The material in this unit may be used to address the following Social Studies Standards:
"Spanish Colonial Revival" is another broad architectural term. It applies to any building reflecting the influence of Spain, Mexico, or the Southwestern portion of the United States controlled by Spain during the colonial period.
The Spanish Colonial Revival style grew from the desire of California architects for a native style reflecting the state's rich Hispanic legacy. Naturally, they turned to the buildings of the state's Spanish colonial past (especially the missions) for their inspiration. Later, as the style spread, architects also used motifs found in Mexican, Spanish, and even Moorish architecture. Since it began in the western United States, some scholars view the style as a reaction to the popularity of the Colonial Revival in the east.
The crusade for a California style began in the 1890s, and by 1920 houses displaying Spanish motifs could be found throughout the nation. The style peaked in the twenties, but examples were built well into the mid-1930s.
Reasons contributing to the popularity of the Spanish Colonial Revival style included:
SPANISH COLONIAL REVIVAL SUBTYPES:
The development of the Spanish Colonial Revival style can be divided into two phases, each of which features the use of arches, stucco walls, and tile roofs. The phases include:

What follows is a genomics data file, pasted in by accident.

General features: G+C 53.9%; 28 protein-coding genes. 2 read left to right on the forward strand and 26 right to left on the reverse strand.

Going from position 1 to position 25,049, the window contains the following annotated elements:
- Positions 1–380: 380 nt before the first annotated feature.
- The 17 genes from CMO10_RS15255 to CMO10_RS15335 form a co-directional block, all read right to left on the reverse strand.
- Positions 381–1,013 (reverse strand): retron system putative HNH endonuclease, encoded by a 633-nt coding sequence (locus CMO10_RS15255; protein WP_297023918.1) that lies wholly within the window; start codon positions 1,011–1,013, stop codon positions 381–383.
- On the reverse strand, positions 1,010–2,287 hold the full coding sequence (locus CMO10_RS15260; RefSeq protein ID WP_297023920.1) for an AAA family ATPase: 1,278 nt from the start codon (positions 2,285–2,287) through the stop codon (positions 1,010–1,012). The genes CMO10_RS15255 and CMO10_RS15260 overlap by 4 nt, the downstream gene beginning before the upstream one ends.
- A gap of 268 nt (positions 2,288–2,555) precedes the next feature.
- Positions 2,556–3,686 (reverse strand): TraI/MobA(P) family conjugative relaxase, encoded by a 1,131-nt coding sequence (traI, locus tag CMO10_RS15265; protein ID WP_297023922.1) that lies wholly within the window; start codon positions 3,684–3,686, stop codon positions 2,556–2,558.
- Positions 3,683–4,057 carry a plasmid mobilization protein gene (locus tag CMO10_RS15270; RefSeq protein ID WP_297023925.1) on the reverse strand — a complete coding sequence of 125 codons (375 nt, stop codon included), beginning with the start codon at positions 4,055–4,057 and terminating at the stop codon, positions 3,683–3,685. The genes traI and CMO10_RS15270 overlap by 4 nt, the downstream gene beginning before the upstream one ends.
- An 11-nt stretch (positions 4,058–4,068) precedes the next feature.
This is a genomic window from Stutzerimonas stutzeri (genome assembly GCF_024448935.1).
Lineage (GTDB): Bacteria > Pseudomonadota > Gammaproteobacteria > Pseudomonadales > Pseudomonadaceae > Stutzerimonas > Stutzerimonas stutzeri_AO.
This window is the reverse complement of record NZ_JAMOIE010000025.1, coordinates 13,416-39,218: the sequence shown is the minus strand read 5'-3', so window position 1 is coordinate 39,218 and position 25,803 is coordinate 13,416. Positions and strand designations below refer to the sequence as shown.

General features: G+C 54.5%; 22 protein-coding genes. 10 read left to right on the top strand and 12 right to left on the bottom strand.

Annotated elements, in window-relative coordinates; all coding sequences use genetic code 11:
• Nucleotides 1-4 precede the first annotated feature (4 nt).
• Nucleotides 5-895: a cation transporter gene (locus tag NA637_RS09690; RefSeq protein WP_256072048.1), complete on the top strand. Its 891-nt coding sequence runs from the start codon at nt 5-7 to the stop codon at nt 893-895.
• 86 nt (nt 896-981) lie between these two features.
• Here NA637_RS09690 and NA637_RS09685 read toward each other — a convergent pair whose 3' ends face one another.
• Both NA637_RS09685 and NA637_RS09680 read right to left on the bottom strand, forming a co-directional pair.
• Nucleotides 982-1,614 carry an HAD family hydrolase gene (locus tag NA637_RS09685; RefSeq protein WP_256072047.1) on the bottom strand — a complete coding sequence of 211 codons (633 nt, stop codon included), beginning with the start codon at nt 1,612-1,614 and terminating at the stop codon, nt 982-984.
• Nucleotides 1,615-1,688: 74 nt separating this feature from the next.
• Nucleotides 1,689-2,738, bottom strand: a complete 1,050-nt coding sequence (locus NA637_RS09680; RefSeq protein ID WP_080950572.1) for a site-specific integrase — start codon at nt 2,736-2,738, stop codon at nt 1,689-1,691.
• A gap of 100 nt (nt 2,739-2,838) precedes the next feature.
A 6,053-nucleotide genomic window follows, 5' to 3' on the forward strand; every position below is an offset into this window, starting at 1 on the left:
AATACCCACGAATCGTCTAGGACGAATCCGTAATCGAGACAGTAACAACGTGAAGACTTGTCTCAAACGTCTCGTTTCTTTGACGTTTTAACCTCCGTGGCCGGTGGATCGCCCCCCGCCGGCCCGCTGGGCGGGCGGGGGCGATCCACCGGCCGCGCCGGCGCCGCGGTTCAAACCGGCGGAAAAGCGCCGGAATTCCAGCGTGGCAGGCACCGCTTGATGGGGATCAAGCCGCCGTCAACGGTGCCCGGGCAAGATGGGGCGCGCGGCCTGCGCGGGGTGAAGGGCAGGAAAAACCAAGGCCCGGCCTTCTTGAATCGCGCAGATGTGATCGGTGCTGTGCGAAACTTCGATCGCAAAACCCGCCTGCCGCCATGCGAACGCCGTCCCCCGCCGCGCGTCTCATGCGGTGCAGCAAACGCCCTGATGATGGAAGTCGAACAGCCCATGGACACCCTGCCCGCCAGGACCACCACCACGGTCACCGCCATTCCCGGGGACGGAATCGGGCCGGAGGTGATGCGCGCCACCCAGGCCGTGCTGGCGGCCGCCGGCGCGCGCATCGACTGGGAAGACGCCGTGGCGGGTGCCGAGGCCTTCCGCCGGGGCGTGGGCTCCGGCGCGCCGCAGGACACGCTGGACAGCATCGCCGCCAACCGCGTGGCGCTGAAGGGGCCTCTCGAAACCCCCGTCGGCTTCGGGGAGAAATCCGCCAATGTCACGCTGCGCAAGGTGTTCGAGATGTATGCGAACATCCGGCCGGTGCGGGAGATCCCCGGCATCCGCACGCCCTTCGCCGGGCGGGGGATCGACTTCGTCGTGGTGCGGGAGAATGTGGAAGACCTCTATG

CHARACTERISTICS OF STYLE:
Spanish Colonial Revival buildings may reflect one of the phases mentioned above or partake of characteristics from each. Features which might be seen in a Spanish Colonial Revival style building include:
NOTE: The Mission furniture of Gustav Stickley is not related to the Spanish Colonial Revival style or its Mission phase.
Generally, Louisiana has fewer and less elaborate examples of the Spanish Colonial Revival style than do other states. Most of Louisiana's examples are within the larger cities such as New Orleans and Shreveport. Monroe also has a small collection within its residential National Register historic district. Mission versions of the style seem to dominate.
Railroad companies whose lines ran through the western portion of the state built some Mission style depots in the towns through which the lines passed. Depots in Shreveport and DeQuincy are examples of this practice.
The Mission style was also popular for filling stations, especially those built by Texaco; but today only a few survive. These feature stucco walls and tile roofs.
Residential Historic District, Ouachita Parish